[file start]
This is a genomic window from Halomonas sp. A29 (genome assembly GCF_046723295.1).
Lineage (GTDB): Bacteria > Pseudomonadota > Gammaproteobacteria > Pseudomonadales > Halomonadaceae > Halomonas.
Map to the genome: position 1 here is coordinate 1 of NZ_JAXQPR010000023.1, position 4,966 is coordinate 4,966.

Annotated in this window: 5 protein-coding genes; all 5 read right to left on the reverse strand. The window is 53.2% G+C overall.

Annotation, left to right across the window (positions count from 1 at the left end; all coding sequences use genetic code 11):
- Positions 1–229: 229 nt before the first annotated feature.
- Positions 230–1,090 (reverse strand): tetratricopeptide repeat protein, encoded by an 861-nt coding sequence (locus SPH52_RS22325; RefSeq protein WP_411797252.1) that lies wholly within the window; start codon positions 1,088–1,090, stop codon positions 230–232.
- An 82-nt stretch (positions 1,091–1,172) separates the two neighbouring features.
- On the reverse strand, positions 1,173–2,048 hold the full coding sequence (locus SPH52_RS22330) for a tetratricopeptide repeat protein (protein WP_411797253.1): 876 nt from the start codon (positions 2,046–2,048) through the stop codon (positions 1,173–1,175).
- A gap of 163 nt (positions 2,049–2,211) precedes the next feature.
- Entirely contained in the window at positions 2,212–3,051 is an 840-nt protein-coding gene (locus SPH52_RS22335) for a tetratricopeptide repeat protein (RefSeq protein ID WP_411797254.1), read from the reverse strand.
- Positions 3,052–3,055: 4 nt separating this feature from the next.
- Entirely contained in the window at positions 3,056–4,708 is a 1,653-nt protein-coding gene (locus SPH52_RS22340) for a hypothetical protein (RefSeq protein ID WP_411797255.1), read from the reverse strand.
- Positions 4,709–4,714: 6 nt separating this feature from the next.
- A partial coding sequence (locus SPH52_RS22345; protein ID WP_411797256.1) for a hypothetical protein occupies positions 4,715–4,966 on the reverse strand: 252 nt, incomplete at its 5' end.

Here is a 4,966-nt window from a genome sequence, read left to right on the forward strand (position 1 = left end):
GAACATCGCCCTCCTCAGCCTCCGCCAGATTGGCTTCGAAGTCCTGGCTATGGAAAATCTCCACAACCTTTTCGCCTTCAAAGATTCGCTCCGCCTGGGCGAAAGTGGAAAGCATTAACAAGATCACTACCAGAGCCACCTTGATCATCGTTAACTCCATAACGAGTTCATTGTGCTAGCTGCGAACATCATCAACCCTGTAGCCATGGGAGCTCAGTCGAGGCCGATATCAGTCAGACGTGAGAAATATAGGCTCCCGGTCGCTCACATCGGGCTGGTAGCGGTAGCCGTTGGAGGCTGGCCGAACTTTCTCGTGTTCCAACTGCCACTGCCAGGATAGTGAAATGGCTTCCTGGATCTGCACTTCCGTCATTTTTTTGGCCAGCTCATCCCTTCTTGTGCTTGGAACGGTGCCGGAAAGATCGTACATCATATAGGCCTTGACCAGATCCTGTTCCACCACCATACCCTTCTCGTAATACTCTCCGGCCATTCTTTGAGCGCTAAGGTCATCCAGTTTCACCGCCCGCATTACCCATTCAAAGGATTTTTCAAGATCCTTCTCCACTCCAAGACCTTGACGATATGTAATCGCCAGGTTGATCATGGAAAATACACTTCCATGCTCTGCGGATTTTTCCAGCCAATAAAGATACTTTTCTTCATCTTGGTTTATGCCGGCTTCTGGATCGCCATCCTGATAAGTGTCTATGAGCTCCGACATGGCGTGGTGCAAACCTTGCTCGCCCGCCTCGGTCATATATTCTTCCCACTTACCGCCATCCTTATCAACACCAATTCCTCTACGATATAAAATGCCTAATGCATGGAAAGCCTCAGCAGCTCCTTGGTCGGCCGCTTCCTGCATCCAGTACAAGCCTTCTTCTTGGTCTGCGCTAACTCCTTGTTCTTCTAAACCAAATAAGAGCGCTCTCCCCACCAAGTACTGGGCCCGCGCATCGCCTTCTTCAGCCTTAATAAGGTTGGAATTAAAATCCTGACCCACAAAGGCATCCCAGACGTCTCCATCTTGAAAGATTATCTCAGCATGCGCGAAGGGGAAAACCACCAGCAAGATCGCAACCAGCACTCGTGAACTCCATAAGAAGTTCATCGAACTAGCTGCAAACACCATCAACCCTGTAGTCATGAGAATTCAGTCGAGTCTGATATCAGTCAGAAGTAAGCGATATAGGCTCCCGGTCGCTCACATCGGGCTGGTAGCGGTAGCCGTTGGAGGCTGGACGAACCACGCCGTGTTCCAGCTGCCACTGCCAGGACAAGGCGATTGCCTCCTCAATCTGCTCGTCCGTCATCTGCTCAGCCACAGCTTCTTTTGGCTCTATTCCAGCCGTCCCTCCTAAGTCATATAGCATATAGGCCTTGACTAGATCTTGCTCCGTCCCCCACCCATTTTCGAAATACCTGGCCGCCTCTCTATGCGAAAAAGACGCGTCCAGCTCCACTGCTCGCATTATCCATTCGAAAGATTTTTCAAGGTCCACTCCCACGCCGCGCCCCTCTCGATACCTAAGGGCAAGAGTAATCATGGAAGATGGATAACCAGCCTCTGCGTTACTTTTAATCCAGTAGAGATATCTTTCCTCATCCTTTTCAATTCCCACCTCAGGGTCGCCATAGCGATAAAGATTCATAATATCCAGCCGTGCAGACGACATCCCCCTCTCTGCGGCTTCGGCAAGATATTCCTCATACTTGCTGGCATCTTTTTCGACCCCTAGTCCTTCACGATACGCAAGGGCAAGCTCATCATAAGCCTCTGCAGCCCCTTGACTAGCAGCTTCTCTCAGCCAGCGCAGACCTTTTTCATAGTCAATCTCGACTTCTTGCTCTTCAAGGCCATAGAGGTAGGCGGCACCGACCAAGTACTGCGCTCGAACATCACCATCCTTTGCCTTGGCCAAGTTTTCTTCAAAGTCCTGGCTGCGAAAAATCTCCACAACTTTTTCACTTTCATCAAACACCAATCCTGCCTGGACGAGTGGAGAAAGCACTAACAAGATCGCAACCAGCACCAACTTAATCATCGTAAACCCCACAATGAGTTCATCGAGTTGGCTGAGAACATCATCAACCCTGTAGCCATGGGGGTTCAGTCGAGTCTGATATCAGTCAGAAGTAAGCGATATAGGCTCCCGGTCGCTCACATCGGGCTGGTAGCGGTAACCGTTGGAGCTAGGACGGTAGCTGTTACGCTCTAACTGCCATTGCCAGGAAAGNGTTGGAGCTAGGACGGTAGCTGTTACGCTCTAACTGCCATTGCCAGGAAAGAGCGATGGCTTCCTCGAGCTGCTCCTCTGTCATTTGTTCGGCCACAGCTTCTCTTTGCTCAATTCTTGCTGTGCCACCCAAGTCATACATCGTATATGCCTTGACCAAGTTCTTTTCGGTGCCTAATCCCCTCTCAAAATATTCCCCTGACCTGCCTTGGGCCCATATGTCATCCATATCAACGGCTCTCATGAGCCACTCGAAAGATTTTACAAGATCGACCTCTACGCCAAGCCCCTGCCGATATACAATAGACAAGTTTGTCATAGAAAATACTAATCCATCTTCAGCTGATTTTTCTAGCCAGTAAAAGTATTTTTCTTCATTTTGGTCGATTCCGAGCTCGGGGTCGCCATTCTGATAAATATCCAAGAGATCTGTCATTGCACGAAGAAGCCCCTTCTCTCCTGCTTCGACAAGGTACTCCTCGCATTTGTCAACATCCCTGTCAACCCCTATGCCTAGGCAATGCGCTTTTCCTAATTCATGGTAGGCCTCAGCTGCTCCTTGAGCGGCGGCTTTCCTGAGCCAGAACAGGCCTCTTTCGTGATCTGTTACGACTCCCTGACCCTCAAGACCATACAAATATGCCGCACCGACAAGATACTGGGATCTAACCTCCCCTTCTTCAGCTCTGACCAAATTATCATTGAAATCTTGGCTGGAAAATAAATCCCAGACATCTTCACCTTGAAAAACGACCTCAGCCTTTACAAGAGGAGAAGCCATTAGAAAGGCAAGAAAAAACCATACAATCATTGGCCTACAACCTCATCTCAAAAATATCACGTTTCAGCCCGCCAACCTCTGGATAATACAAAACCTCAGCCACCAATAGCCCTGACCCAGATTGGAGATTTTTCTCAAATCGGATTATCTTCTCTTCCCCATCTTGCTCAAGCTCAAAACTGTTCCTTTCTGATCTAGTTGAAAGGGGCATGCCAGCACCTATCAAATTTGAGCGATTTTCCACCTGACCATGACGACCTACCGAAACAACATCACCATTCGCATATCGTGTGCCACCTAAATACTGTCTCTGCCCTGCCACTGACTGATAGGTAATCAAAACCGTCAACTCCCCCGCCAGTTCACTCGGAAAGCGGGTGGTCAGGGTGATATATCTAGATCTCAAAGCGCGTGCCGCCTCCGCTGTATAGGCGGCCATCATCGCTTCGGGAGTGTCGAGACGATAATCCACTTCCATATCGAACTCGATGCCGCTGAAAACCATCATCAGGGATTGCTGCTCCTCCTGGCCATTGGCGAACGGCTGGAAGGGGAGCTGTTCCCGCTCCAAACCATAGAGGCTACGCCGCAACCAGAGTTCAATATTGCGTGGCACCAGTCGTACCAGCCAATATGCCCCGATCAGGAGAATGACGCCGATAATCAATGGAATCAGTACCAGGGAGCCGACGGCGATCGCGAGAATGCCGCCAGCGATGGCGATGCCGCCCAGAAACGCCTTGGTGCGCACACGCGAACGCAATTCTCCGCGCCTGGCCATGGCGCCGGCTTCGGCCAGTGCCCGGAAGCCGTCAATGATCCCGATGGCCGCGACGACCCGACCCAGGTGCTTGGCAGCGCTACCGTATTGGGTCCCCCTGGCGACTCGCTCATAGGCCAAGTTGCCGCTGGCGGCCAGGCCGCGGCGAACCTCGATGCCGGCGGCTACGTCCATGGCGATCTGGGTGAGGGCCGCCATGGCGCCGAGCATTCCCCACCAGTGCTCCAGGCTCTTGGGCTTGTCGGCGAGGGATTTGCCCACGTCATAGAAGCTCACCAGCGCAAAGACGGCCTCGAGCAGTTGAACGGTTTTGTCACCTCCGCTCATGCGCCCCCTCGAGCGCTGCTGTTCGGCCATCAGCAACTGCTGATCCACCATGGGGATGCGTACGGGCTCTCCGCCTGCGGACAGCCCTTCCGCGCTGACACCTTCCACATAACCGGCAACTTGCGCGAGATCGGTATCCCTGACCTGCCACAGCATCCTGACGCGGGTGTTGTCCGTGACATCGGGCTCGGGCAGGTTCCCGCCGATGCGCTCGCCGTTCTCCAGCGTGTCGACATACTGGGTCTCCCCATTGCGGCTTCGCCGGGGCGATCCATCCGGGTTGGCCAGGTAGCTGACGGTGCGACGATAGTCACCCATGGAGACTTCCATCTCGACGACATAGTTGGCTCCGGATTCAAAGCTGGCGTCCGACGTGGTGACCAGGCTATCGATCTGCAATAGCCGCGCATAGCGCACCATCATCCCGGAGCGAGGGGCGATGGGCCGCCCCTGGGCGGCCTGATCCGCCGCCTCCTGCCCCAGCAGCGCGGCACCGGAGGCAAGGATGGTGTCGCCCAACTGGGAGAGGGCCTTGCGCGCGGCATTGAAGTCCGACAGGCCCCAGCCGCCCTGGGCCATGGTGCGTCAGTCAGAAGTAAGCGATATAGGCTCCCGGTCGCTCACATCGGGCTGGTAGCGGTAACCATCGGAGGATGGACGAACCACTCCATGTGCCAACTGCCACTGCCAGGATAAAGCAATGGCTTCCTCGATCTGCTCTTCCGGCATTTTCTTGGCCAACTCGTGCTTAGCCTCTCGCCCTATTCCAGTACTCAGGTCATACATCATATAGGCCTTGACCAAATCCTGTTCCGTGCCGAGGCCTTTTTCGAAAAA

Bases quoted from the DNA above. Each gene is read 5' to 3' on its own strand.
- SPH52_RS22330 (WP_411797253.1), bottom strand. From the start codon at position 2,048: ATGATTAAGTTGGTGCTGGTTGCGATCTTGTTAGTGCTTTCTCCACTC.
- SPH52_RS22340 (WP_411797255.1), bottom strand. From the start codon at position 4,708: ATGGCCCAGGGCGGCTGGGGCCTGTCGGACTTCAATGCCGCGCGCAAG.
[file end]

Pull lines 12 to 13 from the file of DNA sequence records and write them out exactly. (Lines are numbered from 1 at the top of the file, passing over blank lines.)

- Positions 3,052–3,055: 4 nt separating this feature from the next.
- Entirely contained in the window at positions 3,056–4,708 is a 1,653-nt protein-coding gene (locus SPH52_RS22340) for a hypothetical protein (RefSeq protein ID WP_411797255.1), read from the reverse strand.